UN General Assembly & Reproductive Cloning (12/03)

UN GENERAL ASSEMBLY & REPRODUCTIVE CLONING — Following intensive negotiations among concerned delegations, the General Assembly decided [12/03] by consensus not to take action on two proposals before it on the question of an international convention on reproductive human cloning, and instead adopted a consensus agreement to include the item in the agenda of its 59th  session in 2004. If the total ban is passed [“International convention against human cloning”], the Assembly would strongly encourage States and other entities to direct funds that might have been used for human cloning technologies to pressing global issues in developing countries such as famine, desertification, infant mortality and diseases, including (HIV/AIDS). [58th  General Assembly, 72nd Meeting www.un.org,...

Stem Cells Examined in US Senate

STEM CELLS EXAMINED IN U.S. SENATE — Sen. Brownback (R-KS) conducted another hearing on stem cells, this time focusing on the embryonic stem cell controversy. The committee heard from ethicists and scientists, including FRC’s Dr. David Prentice. Embryonic stem cells, derived from the destruction of young human embryos, continue to show significant problems with tumor formation and inability to regenerate tissues, while adult stem cells show success after success in repairing damage from disease. Dr. Marc Hedrick of Macropore, a biotech firm, presented compelling testimony on the use of adult stem cells from liposuction fat to treat heart disease!   These proteins are exhibited by nearly all known cells, and allow the immune system to detect them and to launch an attack on foreign cells.  They found that human embryonic stem cells, just like the other cells they tested, exhibit MHC proteins.  The article says, “In conclusion, our results demonstrate that human ES cells can express high levels of MHC-I proteins and thus may be rejected on transplantation.”1 This means that “scientists hoping to use the cells to treat Parkinson’s disease, diabetes, and other maladies will have to worry about transplant rejection.”2  It also flies in the face of the belief by many pro-human ES lobbyists and researchers that human embryonic stem cells are some miracle cells which the human immune system will not detect.  It is obvious that, just like most any other types of cell, these embryonic stem cells could provoke an immune system reaction if transplanted into a human body.  In addition, the procuring of these cells involves the destruction of human life and reduces human...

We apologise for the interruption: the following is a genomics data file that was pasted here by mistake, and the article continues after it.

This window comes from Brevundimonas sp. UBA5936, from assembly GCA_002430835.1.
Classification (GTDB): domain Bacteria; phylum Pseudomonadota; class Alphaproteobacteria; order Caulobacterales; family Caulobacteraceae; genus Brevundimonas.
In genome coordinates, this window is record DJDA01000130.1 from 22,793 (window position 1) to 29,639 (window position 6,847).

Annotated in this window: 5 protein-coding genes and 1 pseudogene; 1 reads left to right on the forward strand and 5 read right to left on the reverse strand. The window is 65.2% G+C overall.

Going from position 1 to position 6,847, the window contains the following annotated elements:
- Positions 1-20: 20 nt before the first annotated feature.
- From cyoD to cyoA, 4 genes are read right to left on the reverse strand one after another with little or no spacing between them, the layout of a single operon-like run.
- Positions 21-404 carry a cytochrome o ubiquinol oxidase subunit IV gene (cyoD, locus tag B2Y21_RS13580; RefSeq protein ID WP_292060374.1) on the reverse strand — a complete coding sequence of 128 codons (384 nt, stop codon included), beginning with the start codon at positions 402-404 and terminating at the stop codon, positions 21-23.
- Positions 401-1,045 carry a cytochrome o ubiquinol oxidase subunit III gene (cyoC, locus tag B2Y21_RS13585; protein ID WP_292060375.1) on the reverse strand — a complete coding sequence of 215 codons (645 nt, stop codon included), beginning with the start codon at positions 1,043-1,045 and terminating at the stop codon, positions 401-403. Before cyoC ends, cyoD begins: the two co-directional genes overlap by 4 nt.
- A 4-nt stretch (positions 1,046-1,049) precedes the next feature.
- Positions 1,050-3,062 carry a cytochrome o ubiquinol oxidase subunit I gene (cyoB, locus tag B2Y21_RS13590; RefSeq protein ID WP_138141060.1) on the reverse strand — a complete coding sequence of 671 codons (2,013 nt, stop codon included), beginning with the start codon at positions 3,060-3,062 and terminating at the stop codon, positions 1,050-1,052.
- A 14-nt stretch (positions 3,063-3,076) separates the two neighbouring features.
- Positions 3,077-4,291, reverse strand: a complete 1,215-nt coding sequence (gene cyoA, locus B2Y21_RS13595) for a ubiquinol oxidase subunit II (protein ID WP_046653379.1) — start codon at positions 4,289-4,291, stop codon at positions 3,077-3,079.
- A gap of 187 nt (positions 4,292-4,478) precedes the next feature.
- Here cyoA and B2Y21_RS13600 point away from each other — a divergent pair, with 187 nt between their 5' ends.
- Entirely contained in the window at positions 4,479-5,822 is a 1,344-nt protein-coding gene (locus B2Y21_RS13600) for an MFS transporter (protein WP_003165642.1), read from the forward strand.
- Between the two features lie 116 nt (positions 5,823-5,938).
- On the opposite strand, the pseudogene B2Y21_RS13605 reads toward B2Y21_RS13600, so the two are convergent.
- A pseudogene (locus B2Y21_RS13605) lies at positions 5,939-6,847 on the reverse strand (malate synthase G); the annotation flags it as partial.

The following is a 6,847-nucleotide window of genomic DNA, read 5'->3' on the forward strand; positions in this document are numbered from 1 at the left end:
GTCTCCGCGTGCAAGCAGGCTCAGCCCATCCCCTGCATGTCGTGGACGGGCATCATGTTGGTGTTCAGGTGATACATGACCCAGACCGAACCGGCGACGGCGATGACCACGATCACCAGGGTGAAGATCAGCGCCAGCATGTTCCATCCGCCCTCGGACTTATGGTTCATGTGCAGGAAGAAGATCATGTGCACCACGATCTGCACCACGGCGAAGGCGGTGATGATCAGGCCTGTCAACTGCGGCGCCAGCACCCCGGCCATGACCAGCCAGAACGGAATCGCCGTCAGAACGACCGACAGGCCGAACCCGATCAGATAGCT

British Scientists Do NOT Want U.N. to Ban Human Cloning (8/04)

As early as 10/04, the UN will reconsider a proposal to ban all forms of human cloning. Professor Richard Gardner of the British Royal Society of Medicine said that the doctors group opposes a complete human cloning ban because it could limit the embryonic stem cell research that the U.K. has already allowed: “It is clear that if the UN bans all forms of human cloning, the UK, and other countries which currently permit carefully regulated therapeutic cloning, will not sign up to it” [BBC]. The USA has co-sponsored a full human cloning ban, authored by Costa Rica and backed by 60 other nations, that opposes the use of human cloning for both reproductive and research purposes and encourages U.N. nations to ban all cloning. [BBC, London, http://www.lifenews.com/bio446.html, 31...

Doctor Clones Cells From Dead Baby, Child, Man (8/04)

Controversial fertility specialist Panos Zavos revealed plans to clone a dead baby. The American doctor, who has been attacked for publicity-seeking by British experts in the field, claims already to have carried out 3 experiments on tissues culled from dead human beings.For an undisclosed fee from the parents, Zavos and his KY team inserted genetic material from a dead (died during surgery) 18-month-old child’s skin cells into a cow egg, where they continued to grow. The resulting embryos were then terminated. Tissues from a 33-year-old man and an 11 yr old girl named Katie (died in a traffic accident) were also used in the experiments. Cells from the man produced viable embryos that could have been implanted into a surrogate mother, had they been created using a human egg. Zavos in London: “This was not about creating a pregnancy, we are using cow eggs to refine our techniques. This is pure experimentation.” [http://www.thisislondon.com/news/articles/12889336?source=PA, M. Prigg, Evening Standard Science 31...

Singapore Allows Human Cloning for Embryonic Stem Cell Research (9/04)